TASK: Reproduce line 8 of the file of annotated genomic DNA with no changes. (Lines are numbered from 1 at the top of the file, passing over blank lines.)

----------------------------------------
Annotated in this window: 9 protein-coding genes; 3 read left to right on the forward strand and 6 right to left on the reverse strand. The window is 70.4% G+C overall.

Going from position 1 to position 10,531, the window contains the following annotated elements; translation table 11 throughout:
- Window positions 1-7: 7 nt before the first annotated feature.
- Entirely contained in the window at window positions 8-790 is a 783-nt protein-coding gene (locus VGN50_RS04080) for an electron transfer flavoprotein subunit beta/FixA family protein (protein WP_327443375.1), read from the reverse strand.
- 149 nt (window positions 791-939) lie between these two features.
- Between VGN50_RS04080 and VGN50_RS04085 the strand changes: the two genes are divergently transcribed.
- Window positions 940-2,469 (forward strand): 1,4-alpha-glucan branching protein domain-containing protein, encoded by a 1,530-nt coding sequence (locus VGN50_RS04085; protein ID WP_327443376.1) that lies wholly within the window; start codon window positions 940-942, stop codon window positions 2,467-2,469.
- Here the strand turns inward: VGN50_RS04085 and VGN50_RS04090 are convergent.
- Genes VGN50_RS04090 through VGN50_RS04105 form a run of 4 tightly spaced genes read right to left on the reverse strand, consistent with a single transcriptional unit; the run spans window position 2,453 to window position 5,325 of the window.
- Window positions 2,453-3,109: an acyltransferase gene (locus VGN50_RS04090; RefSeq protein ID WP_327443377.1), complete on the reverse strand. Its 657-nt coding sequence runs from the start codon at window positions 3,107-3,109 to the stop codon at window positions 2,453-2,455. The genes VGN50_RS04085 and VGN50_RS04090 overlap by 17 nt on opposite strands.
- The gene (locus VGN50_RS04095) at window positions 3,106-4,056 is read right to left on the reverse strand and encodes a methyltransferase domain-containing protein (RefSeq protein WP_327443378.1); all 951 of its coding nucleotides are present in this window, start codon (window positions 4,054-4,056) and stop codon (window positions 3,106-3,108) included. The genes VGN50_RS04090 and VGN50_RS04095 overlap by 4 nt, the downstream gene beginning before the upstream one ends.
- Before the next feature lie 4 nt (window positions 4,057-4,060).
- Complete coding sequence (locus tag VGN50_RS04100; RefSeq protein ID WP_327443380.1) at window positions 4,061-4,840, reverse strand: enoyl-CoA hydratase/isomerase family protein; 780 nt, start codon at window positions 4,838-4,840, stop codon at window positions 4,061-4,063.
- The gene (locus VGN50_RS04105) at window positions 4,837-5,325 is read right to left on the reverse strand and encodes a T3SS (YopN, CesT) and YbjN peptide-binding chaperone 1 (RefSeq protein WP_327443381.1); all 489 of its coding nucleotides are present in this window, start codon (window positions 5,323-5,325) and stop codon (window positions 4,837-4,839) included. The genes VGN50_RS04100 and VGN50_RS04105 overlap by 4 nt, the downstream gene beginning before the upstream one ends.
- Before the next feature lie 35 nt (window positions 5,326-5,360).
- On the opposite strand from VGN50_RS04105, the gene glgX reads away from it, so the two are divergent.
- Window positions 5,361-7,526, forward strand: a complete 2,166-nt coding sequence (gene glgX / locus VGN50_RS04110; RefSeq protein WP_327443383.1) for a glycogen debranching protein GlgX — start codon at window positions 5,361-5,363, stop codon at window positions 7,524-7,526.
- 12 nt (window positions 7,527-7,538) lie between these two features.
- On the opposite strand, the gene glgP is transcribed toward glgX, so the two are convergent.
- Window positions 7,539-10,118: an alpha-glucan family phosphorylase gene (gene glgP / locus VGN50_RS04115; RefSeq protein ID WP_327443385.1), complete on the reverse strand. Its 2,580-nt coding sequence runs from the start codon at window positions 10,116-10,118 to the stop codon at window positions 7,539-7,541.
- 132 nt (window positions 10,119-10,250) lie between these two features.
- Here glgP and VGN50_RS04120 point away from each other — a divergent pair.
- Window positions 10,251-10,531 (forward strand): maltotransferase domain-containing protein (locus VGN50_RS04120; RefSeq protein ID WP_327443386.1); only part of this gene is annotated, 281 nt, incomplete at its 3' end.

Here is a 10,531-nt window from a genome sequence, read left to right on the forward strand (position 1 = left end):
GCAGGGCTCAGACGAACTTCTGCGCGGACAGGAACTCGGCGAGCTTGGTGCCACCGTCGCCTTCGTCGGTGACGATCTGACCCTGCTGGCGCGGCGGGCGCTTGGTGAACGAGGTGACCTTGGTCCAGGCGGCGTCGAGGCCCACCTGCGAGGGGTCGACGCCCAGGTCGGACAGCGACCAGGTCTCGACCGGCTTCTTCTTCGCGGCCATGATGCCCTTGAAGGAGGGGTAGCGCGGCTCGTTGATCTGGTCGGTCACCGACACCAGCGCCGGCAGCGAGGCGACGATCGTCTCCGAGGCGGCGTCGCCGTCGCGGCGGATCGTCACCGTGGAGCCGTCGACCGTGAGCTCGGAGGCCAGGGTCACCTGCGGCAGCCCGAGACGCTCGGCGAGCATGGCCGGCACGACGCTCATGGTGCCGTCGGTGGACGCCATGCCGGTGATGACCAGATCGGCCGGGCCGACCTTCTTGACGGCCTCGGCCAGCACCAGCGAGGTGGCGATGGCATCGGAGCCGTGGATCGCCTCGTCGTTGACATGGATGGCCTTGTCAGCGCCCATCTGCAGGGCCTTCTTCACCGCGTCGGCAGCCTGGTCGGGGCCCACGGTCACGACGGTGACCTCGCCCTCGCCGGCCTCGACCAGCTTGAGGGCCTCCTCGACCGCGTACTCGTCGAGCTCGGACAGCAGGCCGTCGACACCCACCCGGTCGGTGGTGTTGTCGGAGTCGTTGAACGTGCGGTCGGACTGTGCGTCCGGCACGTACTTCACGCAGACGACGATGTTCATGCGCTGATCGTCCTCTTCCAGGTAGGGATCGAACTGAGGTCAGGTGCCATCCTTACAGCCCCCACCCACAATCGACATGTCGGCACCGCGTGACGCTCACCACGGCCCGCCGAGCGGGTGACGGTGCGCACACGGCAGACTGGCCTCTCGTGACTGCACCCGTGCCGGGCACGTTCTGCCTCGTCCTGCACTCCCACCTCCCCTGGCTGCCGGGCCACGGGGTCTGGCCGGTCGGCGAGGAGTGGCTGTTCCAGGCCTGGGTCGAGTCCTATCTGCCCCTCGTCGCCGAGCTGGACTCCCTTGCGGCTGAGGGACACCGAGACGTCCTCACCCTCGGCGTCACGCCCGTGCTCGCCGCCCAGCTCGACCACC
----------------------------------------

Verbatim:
- Here the strand turns inward: VGN50_RS04085 and VGN50_RS04090 are convergent.